TRIP: Meet the photographer behind psych's newest documentary
Upon seeing photographer Lilly Creightmore’s work for the first time it was apparent to us that she had a special talent behind the camera, so when she announced she was working on a feature film focusing on the global psychedelic music scene you could imagine how excited we got. Collected over the past ten years, Creightmore has travelled near and afar, documenting the eccentric minds that spew out what we call psychedelia for TRIP. Hell, it even features Roky Erickson.
We caught up with the artist to hear a bit more about her work and her new film TRIP.
Hey Lilly. Tell us a little bit about your upbringing. Where were you living when you first picked up a camera and what made you do so?
The first photo I took was when I was five, it was of my toy frog George, in a flower bed. I grew up between my maternal grandparents and foster family in a hippie community in Sussex, as my parents were a bit too strung out to take care of me when I was young. Despite their difficulties I never had a lack of love from all sides and my Grandmother always nurtured my creativity, sent me to Steiner school, supported my pony obsession and took me to Dungeness to stalk Derek Jarman annually.
You focus on musicians, poets and artists. What draws you to such characters?
My lineage most probably. We’re a bunch of mongrel outsiders, non conformist anarchists, farmers and Romany Gypsies, with exception to my Grandfathers, born on the same day, both Capricorn like me, one was a high court judge who grew up in Australia, I have fond memories of him and his acerbic Aussie wit. He made a lot of money as John, George and Ringo’s barrister when Paul left The Beatles, which paid my school bills 20 years later. My paternal grandfather is still alive, a mysterious character born in India with claim to Indian royalty, he joined the British Navy at 18, sailed to London and never looked back. He experienced all the racist crap you can imagine a young Indian man would have arriving in 50’s Britain and set about making himself a success in societies eyes. He tells me he holds a high position in his Masonic Lodge and attends the Covent Garden Masonic Temple regularly, I know very little more about him.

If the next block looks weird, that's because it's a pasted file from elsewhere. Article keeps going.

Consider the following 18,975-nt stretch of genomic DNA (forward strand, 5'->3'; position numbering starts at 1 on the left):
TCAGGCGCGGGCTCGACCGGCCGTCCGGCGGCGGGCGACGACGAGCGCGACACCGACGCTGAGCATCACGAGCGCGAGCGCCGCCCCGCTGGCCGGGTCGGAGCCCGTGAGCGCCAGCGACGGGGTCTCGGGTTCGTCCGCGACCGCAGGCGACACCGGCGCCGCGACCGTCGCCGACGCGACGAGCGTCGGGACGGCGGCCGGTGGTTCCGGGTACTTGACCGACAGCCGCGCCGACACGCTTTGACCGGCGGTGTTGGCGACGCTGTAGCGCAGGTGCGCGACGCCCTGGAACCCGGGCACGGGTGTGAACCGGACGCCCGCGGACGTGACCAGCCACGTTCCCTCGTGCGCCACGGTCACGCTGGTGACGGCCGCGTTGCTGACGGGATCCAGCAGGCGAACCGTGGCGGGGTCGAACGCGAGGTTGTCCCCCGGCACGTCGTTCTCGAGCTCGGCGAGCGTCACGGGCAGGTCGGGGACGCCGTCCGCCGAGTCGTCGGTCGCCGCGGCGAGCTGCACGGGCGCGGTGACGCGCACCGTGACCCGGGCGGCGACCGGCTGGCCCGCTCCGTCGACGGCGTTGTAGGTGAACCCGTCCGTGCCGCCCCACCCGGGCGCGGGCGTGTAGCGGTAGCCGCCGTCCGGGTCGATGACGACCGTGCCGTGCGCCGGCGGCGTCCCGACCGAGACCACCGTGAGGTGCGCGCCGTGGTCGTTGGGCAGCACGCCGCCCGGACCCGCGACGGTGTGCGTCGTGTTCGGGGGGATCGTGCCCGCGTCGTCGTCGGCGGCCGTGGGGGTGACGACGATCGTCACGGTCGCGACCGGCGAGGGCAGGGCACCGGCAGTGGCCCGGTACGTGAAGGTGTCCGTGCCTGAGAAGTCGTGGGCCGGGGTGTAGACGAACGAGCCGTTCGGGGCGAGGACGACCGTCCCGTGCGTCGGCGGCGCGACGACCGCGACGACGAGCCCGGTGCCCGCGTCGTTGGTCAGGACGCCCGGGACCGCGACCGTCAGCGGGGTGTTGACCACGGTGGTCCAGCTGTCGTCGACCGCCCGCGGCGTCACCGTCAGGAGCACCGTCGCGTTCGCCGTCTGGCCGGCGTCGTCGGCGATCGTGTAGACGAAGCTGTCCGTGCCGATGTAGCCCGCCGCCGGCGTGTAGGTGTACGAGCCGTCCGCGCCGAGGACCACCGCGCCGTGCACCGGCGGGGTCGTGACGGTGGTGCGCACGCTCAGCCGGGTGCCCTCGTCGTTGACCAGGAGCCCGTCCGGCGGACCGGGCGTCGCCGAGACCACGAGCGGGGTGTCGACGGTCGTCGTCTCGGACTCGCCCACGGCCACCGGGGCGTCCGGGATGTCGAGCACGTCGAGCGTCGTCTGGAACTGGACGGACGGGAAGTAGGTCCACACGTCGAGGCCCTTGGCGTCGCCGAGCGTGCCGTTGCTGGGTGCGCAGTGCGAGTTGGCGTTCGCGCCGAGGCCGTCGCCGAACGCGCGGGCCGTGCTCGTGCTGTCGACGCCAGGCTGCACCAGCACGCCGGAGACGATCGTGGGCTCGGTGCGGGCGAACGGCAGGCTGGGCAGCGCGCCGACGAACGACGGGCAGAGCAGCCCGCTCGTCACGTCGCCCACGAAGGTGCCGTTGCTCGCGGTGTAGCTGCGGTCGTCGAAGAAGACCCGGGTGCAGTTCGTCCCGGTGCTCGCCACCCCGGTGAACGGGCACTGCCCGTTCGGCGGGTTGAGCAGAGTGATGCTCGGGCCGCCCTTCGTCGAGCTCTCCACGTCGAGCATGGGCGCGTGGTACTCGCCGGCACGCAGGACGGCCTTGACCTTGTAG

So a “normal” path or job is not really something I was ever destined for and the people I work with I consider as much my family as my family.
You’ve been crowdfunding lately for your new feature documentary TRIP. Congrats on getting the money! What’s the story behind TRIP?
Thank you, it’s all very exciting and nerve wracking. The story is yet to be finished, you’ll have to wait to see it to find out..
When did you start shooting, and did you always have the idea to make a feature film from it?